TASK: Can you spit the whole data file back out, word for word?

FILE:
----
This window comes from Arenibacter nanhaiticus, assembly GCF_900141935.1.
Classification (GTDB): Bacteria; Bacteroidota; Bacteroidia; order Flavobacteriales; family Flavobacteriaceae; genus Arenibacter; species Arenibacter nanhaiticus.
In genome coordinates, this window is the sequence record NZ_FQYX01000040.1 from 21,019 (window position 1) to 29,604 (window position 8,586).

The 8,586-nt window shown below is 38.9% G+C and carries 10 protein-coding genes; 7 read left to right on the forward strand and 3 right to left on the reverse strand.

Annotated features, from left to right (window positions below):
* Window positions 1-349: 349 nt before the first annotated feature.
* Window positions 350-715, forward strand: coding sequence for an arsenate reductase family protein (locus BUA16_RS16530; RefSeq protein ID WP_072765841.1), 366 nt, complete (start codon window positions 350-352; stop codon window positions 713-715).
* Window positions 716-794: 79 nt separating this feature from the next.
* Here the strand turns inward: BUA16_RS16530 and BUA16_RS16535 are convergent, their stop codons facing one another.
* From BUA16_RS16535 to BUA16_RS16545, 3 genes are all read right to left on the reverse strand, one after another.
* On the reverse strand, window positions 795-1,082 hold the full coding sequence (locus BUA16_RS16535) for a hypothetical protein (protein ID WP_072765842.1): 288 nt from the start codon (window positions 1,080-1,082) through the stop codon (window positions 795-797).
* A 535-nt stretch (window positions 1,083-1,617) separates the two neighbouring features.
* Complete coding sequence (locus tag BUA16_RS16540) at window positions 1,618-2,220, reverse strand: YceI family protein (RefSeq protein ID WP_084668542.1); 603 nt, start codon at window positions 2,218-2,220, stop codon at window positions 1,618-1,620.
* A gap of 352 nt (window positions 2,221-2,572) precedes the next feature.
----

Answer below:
This window comes from Arenibacter nanhaiticus, assembly GCF_900141935.1.
Classification (GTDB): Bacteria; Bacteroidota; Bacteroidia; order Flavobacteriales; family Flavobacteriaceae; genus Arenibacter; species Arenibacter nanhaiticus.
In genome coordinates, this window is the sequence record NZ_FQYX01000040.1 from 21,019 (window position 1) to 29,604 (window position 8,586).

The 8,586-nt window shown below is 38.9% G+C and carries 10 protein-coding genes; 7 read left to right on the forward strand and 3 right to left on the reverse strand.

Annotated features, from left to right (window positions below):
* Window positions 1-349: 349 nt before the first annotated feature.
* Window positions 350-715, forward strand: coding sequence for an arsenate reductase family protein (locus BUA16_RS16530; RefSeq protein ID WP_072765841.1), 366 nt, complete (start codon window positions 350-352; stop codon window positions 713-715).
* Window positions 716-794: 79 nt separating this feature from the next.
* Here the strand turns inward: BUA16_RS16530 and BUA16_RS16535 are convergent, their stop codons facing one another.
* From BUA16_RS16535 to BUA16_RS16545, 3 genes are all read right to left on the reverse strand, one after another.
* On the reverse strand, window positions 795-1,082 hold the full coding sequence (locus BUA16_RS16535) for a hypothetical protein (protein ID WP_072765842.1): 288 nt from the start codon (window positions 1,080-1,082) through the stop codon (window positions 795-797).
* A 535-nt stretch (window positions 1,083-1,617) separates the two neighbouring features.
* Complete coding sequence (locus tag BUA16_RS16540) at window positions 1,618-2,220, reverse strand: YceI family protein (RefSeq protein ID WP_084668542.1); 603 nt, start codon at window positions 2,218-2,220, stop codon at window positions 1,618-1,620.
* A gap of 352 nt (window positions 2,221-2,572) precedes the next feature.